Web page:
Ah this is not true. Read the manual from their web site

+If you're on AC, then you screwed if the power goes out.

+If you're on batteries, then you're okay... assuming the batteries are still good.

+You cannot use batteries and the A/C power source at the same time. The AC adapter doesn't charge the batteries.

IMO, I would never use a device that relies upon power to open.
 

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Ah this is not true. Read the manual from their web site

+If you're on AC, then you screwed if the power goes out.

+If you're on batteries, then you're okay... assuming the batteries are still good.

+You cannot use batteries and the A/C power source at the same time. The AC adapter doesn't charge the batteries.

IMO, I would never use a device that relies upon power to open.
They all have a key that opens them as well..
 

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if i had one that had a key also, the key would be hidden which if the power goes out i'm now looking for a small key in the dark. i do keep my inova lights on the nightstand but who really wants to be looking for the key.
 

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Get a P7-M8

You can remove the firing pin assembly in seconds without tools. You can put it back in within seconds also.

Between the squeeze cocker being hard for kids to squeeze, and the firing pin assembly being complex (unlkess you know how to do it), I was always confident about leaving my M8 on the nightstand.

I would have the firing pin assembly in the bowl where I threw my change, and the M8 on my bed stand with a loaded mag, empty chamber.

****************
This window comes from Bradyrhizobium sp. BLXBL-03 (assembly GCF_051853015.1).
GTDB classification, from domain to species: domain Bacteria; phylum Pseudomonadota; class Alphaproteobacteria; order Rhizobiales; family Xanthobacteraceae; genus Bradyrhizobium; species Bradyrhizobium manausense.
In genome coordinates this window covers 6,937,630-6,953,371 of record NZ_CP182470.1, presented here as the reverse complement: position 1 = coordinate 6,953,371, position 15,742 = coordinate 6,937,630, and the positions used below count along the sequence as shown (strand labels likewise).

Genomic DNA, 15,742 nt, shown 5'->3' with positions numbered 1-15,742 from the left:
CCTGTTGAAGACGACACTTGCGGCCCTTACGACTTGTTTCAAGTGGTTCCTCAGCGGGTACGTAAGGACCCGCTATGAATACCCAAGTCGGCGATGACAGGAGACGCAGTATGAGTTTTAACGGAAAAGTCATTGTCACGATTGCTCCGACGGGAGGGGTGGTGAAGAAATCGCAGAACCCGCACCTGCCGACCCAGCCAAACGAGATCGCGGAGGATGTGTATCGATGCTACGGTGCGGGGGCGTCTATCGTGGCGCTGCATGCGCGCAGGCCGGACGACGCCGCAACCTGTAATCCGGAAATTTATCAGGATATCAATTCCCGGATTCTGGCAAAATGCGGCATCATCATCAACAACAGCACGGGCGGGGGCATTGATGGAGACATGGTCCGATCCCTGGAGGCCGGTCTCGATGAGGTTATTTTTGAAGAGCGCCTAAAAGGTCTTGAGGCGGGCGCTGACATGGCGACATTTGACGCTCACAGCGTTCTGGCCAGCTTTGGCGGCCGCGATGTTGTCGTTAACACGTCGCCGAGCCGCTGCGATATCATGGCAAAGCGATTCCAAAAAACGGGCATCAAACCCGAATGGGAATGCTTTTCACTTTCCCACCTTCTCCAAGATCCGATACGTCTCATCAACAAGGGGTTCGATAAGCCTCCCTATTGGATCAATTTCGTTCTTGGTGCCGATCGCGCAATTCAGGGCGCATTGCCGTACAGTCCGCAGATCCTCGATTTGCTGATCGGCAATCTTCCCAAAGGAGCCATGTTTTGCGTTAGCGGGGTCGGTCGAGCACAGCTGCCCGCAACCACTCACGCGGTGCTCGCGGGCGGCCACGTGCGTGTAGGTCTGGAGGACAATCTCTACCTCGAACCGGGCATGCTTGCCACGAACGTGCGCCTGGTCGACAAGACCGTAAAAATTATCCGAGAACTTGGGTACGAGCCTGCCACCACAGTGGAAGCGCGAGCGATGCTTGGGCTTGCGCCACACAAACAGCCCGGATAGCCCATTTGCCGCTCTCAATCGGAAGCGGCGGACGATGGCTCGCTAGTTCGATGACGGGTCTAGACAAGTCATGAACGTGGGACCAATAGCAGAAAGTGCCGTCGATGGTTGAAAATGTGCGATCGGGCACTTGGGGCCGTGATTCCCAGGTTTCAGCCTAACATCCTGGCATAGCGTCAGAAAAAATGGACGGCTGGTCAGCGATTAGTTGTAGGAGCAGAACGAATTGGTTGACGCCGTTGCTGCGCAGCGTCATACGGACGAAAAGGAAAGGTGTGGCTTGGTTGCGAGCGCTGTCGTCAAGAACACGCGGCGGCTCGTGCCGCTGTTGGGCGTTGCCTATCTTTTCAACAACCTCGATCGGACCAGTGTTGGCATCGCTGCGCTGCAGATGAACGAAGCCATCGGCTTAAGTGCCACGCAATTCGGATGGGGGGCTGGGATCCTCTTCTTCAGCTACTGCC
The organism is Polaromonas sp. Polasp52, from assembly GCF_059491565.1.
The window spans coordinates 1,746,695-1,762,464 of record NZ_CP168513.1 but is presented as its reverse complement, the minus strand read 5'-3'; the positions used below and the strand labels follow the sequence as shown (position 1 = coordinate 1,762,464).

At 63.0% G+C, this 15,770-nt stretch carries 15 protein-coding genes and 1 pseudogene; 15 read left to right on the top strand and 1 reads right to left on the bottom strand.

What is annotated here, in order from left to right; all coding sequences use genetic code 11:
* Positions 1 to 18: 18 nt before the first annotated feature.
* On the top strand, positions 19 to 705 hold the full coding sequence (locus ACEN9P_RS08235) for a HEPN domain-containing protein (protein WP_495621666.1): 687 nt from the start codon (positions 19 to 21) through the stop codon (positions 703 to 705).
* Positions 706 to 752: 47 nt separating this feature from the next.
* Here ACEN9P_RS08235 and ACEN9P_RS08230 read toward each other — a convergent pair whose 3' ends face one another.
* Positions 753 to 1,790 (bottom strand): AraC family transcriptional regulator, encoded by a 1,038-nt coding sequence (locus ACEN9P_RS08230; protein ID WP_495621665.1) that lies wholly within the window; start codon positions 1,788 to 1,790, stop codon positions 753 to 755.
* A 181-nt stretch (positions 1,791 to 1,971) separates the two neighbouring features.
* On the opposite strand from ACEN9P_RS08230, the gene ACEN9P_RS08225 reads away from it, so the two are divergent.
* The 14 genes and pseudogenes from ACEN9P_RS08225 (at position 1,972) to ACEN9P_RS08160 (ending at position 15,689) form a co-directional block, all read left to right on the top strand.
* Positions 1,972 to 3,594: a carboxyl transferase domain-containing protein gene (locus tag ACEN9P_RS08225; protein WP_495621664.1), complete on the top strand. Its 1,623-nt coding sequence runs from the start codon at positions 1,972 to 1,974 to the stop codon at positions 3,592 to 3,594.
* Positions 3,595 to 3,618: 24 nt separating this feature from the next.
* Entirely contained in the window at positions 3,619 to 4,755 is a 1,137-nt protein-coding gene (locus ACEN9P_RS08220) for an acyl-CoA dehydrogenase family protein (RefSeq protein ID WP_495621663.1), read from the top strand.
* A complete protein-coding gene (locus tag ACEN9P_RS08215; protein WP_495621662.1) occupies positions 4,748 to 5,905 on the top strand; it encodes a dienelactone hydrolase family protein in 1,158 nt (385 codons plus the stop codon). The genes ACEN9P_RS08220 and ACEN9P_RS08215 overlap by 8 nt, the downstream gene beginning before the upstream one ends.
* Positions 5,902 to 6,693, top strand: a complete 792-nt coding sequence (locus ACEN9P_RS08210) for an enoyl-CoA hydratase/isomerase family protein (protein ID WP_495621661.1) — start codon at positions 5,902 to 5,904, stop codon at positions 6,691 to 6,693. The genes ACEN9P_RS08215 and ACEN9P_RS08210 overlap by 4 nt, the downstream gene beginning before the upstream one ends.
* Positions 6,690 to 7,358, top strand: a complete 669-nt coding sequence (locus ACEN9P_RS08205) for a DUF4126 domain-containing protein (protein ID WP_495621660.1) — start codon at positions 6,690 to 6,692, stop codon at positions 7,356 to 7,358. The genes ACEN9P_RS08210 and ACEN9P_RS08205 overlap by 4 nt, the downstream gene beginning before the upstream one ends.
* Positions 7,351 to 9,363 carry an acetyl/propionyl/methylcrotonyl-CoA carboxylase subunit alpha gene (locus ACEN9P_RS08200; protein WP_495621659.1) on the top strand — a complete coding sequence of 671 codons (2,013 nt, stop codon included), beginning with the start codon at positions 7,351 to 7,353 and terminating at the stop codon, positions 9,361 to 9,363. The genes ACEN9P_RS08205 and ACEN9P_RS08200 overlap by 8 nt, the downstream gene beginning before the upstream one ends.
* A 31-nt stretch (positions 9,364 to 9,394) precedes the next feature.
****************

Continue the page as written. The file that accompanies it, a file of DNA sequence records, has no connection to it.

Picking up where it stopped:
In case of emergency, all I had to do was insert the firing pin assembly and rack the slide... Not much more effort that opening a safe, even if it's just a fingerprint.... and no worries about the safe failing me.
 

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I have the one with the 4 buttons on top - hooked up to AC and batteries. I would never buy it again. I had the one with only batteries first and it ran out after only 6 months- they exchanged it for "deluxe" so I could plug it in. I would rather have one that doesn't rely on AC or batteries- I just don't really trust it. plus the buttons are rather hard to push.
 

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i didnt know that about the p7, thats pretty interesting. I have nothing but automatics and i keep the chamber empty, all i have to do is rack the slide. my son isnt strong enough to do that...........yet!
 

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I do NOT have a Biovault, but I do have a commercial fingerprint reader that is about one year old. It was the state of the art, and cost about $1200. It is used for authorized access to open a door. Here are my comments about the commercial fingerprint reader.

In the commercial fingerprint reader the user does not have to “swipe” his finger, he just places it on a glass and it is scanned. This is better and more repeatable then “swiping” a finger, because the movement of the finger is another variable.